Update 2011-04-26: The unrelenting rains we’ve had this spring have just about fried the Bell’s local legacy trunk lines in this area and I cannot keep a DSL line sync’d up for more than a minute or two at a time. Since EWR and its network, even when down to one cpu, has multiple programs running, these sync outages leave many connect sessions hanging, and the router may or may not be able to re-establish a fresh PPPOE session and restart the ftp sessions. The end result is that EWR cannot, at this time, maintain the EWRWxAlert system when the network is unattended. For a while, forced restarts of the router were successful in re-establishing the sessions, but the sync stability has now gotten so bad, that even this technique is hit and miss. Therefore, until I can have lines replaced or change broadband service, EWR will only be operational when I can manually restart connect sessions. I regret any inconvenience to regular users. Where possible, the EWRWxAlert system will be in operation as weather occurs, and if I am able to manually monitor the system.

Well, it seems I’m getting off to a good start at the beginning of this year’s thunderstorm season. The cell that just rumbled its way up from Lake huron *should have* triggered email alerts to subscribers both on the southwestern Ontario list and the GH-GTA list. But it didn’t. Well, it actually generated the alerts and they went to the first email address on each list, which is the EWRWxAlerts archive, then ended its distribution. It seems that some of the changes my ISP made over the winter to reduce spam in their email handling, also changed the way in which address list delimiters are seen in a distribution list. Long story short, it saw the first address in the list, but ignored the rest.

I’ve now edited the list files and tested them, and subsequent alerts should now flow as expected.

This would be a good time to point out that the alerts received by the EWRWxAlert archive are immediately flipped out to Twitter, and so if you are a Twitter user, follow us on Twitter (, that way you’ll get the alerts anyway if the emailer doesn’t find you. Also, the manually output Evironment Canada warnings also go to Twitter, but those are not tied into the email system (no way to do that at the moment).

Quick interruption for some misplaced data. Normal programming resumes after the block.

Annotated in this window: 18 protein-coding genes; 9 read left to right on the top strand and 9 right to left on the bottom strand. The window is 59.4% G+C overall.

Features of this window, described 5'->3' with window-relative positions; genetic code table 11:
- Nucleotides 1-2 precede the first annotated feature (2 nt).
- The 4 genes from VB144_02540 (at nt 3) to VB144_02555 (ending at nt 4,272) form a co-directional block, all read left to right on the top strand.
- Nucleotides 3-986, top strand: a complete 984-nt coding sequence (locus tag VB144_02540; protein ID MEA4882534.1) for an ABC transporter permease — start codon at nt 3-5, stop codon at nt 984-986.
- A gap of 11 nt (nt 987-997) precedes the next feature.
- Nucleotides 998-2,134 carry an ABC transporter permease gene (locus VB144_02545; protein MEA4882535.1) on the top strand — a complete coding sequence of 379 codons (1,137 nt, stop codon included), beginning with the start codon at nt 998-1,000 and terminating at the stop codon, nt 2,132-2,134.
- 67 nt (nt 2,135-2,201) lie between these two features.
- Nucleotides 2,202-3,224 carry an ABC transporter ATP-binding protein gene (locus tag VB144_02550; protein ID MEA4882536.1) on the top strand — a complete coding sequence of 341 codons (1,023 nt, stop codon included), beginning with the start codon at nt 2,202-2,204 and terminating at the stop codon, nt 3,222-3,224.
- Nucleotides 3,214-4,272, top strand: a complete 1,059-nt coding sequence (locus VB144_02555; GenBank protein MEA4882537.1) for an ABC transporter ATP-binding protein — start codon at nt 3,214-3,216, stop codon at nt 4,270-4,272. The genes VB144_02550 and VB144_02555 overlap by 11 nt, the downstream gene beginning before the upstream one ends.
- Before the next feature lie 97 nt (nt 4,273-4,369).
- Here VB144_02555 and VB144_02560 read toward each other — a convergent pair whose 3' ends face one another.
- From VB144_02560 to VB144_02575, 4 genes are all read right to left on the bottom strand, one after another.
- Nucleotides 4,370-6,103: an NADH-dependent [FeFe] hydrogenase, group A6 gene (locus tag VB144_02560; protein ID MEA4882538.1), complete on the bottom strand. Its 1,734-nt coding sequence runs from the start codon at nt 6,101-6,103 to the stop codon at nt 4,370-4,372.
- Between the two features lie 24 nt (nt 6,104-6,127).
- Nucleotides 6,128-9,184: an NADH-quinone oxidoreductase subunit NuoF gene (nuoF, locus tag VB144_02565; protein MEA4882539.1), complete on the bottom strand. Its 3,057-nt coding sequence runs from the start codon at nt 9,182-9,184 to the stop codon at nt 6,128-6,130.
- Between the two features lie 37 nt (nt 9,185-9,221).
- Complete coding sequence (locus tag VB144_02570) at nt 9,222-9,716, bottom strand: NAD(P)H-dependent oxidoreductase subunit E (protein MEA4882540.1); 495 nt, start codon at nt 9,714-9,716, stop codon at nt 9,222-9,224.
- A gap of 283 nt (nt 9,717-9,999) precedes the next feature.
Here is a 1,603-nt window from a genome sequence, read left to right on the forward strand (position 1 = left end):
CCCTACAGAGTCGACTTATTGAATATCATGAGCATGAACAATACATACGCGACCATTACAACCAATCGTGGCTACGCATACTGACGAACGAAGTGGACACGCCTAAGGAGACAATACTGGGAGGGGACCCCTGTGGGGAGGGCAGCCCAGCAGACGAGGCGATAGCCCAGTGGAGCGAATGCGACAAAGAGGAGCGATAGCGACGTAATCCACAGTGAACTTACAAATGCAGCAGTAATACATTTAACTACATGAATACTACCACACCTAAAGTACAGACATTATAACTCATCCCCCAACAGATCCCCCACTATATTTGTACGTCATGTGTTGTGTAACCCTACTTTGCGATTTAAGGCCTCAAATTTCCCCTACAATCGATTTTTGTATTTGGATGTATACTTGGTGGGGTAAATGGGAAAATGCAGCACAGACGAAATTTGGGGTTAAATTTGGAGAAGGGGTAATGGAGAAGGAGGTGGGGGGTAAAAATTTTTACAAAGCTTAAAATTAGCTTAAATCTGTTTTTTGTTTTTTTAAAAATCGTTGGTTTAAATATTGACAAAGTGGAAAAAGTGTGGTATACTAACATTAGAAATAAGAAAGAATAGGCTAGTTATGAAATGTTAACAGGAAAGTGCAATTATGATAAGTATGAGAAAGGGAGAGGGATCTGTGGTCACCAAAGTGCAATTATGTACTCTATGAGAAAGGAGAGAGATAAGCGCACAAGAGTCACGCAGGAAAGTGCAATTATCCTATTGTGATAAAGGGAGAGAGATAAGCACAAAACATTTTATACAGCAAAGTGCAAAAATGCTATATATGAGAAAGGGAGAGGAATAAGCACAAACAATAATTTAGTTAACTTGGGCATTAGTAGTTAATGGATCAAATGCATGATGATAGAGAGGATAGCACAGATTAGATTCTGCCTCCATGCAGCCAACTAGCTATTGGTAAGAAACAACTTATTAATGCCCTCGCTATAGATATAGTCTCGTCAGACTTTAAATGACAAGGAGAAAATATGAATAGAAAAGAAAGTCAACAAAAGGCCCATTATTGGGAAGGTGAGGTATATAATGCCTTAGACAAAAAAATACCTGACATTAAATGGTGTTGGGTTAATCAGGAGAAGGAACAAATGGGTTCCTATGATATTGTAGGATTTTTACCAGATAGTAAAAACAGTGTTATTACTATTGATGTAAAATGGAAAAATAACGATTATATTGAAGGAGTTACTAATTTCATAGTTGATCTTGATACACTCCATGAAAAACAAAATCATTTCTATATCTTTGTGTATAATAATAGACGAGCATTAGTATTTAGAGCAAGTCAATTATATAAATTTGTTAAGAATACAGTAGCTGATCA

I also have to mention that I am having *severe* issues with Bell’s DSL line again, and I may have to abandon it in favour of the local cable supplier, which is not my first choice, both from an expense perspective and a service perspective. But in the end, a dead broadband connection is of little use in the internet trade. Canada desparately needs to get out from under the CRTC and allow strong competitive broadband services. Bell’s self-serving interests in being the content provider as well as the distribution network is not working, and Canada’s broadband internet service continues to fail, as the physical distrbution network continues to deteriorate under Bell’s care.


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RSS Last Alert Issued:

  • GH-GTA Scan Zone Severe Weather Alert #ONStorm October 2, 2016
    SEVERE WEATHER ALERT — 01:35 PM EDT Oct 02 2016 This is an automated alert of potentially severe weather for the Golden Horseshoe/ Greater Toronto/Niagara Peninsula/South-Central Ontario Monitored Area, from Ephemerata Weather Radar. See attached scan image. The alert triggered at 01:35 PM EDT on Oct 02 2016, from radar data analyzed from NWS radar site KBUF […]